Even in tough economic times, companies are on the hunt for the top talent in the industry. Especially for young people, the time is ripe to hone your skills. As the baby boomer generation ages and leaves the workplace, there are likely to be more jobs than employees to fill them, according to Forbes magazine.

This is likely to have a chain-reaction on the talent search as companies have to compete to get the best and the brightest into their companies. The highly skilled, creative and talented employees are bound to benefit.

As a student, now is the time to beef up your skills to become that highly valuable recruit. Many organizations are going to extreme lengths to recruit and retain the best employees in the market. This guide will show you how the industry is currently mining for talent, and the best ways to enhance your resume and experience so you can end up on the right “Most Wanted” lists.


Startups such as Remarkable Hire are helping companies scour the web by creating search engines to find people who actively discuss technology and design on the web.

“The best people aren’t hanging out on job boards all day, and resumes don’t do the best job of articulating or demonstrating how well someone knows what they claim to know,” said co-founder Jamey Jeff in an interview with Forbes magazine.

By developing a search mechanism, Remarkable Hire can determine a candidate’s skill level based on how highly rated an individual is by his or her peers, or by his or her followers in a certain online community.

GitHub is another tool for tech employers to see the products of potential employees before an interview process even begins. This open source website provides tools for collaboration and software building through a social network built specifically for tech geeks. As a virtual showcase it is also a great way for employers to see the latest and greatest in young talent.


Traditional teaching certification programs are no longer the only way to get into the field. With a growing effort to attract greater talent to the field of teaching, more organizations are seeking new ways to attract talent.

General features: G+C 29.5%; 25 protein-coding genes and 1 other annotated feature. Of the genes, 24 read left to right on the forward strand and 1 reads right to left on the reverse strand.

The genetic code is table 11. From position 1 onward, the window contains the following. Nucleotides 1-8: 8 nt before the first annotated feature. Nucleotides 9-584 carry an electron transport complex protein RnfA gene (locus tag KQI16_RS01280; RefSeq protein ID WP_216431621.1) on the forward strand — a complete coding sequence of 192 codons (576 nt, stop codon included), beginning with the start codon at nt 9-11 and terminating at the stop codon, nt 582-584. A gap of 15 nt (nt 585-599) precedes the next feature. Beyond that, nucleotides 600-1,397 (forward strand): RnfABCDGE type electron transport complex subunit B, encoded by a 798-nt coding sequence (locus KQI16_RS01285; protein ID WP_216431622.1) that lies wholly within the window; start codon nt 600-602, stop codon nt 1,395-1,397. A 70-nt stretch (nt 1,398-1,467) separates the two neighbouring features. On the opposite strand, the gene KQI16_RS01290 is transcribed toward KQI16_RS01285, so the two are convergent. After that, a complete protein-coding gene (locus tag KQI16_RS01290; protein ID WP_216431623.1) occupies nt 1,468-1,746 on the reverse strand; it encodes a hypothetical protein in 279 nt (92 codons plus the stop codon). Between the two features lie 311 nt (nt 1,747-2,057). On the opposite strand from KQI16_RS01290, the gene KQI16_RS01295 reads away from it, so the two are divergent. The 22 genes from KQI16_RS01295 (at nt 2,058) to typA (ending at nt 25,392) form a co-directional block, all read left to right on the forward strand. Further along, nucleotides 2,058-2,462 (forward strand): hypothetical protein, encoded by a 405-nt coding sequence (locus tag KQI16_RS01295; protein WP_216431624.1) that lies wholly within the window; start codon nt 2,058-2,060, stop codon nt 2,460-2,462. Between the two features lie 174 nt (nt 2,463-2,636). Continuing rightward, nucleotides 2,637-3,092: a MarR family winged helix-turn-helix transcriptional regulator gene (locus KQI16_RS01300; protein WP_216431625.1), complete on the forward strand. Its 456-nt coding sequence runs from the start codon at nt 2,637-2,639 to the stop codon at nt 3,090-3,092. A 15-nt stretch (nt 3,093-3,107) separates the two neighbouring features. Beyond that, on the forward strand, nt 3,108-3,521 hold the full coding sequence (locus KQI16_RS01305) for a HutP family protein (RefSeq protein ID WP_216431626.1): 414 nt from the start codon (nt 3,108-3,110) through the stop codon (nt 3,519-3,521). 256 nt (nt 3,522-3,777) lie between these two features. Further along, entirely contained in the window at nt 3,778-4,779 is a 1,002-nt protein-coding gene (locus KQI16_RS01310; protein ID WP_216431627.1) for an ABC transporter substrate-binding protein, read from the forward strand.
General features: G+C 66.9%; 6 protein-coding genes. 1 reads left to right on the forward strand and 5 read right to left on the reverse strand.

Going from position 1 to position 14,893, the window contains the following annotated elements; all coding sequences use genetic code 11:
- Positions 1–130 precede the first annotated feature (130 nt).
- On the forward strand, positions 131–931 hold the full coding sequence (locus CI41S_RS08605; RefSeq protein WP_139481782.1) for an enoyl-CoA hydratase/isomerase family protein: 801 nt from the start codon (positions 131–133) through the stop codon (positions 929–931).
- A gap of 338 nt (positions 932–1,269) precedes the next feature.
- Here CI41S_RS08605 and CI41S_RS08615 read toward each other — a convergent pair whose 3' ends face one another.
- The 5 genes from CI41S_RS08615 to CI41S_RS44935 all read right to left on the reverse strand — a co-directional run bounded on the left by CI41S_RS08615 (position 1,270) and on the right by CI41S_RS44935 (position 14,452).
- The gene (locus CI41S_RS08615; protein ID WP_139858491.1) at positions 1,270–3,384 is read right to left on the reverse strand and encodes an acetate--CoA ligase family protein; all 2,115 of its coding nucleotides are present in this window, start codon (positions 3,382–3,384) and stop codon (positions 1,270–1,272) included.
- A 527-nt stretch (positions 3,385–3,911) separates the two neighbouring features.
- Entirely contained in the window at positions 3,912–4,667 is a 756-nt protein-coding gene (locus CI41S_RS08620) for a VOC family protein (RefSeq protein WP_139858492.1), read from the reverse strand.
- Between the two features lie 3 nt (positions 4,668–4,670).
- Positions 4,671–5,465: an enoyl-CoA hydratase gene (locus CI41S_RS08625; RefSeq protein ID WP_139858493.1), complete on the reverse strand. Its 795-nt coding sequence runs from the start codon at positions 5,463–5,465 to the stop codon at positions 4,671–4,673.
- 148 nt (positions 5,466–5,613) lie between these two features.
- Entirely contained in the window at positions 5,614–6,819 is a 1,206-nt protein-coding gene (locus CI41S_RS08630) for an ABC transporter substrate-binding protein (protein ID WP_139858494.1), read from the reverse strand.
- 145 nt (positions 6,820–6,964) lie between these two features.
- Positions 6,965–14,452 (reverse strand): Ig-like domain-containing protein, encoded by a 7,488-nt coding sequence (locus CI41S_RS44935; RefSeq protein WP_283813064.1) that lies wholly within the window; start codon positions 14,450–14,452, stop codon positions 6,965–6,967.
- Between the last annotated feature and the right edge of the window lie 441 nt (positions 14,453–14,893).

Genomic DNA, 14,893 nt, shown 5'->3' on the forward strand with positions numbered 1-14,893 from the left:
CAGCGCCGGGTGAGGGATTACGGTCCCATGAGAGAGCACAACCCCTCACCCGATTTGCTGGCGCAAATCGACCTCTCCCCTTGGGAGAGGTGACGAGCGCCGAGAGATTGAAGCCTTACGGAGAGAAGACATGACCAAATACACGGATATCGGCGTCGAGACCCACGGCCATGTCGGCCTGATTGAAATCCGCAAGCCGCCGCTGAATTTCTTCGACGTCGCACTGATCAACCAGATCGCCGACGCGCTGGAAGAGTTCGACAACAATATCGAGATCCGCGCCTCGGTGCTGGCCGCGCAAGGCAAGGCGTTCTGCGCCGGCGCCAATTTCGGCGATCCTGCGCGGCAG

Teach for America (TFA) is one such example of a program that seeks to attract individuals from academic and professional backgrounds unrelated to teaching by providing placement in a low-income, high-needs school. These individuals may or may not have prior teaching experience, but they are vetted through a highly competitive interview process so that TFA places only the best and the brightest in the schools with the greatest needs.


A series of new social media sites, such as Dribble, are created specifically for niche fields and create a great way for potential employers to see someone’s capabilities via untraditional means. Designed for a host of professions including web designers, graphic designers, illustrators and typographers, Dribble creates a platform for designers to share small screenshots that show their work, process and current projects.


According to the Occupational Outlook Handbook from the Bureau of Labor Statistics, the field of registered nurses will see a 22 percent increase in employment between 2008-2010. Due in part to the aging Baby Boomer generation, there are a promising host of employment prospects for today’s nursing students.

As a new field of young, millennial nurses enter the workforce, many experts are urging the field to update antiquated practices to better attract and retain new nurses. Many of these experts have done their research to try and determine what it will take to make the field an attractive work environment for young nurses.

Advice includes better integration of technology and web tools for a digitally literate age group and greater access to leadership opportunities and career advancements.

Getting On the Most Wanted List

As a student, you need to choose classes wisely, think about internship opportunities and begin to craft your resume to make yourself as competitive as possible. Remember to begin early and research often.

Start thinking about a career path as early as you can, and begin developing an understanding of the kinds of certification, experience and training you may need to be competitive in the field.

Make a habit of reading blogs, such as the New York Times “The Choice” blog, which provides great information on choosing the right colleges, courses and making yourself a competitive student and candidate for positions.

Websites like InternQueen, SimplyHired and Internships.com may help you find the perfect internship for your experience needs, or they may serve as a way to begin your search and find out what options exist in your area of interest.

Developing your LinkedIn profile is another great step to begin making connections in your field. Recruiters in all industries often use this social media site to learn about prospective employees and benefit from the site’s built-in referral network.

One of your best options is to seek the resources at your university or college. Career counselors and advisors are a great destination. They may have connections through your department or major, or have access to databases with potential volunteer, internship or job opportunities. They can also help you flesh out your interests and align your goals to reach your dream position through classes, extracurricular activities and other resume boosters.

Begin your educational career with the end in mind. Anyone can be a competitive job applicant with a little bit of elbow grease, and some good luck. There isn’t a Google executive today who knew they were going to end up at the top when they started 20+ years ago. You may bump into some obstacles, so start early to end up on top.

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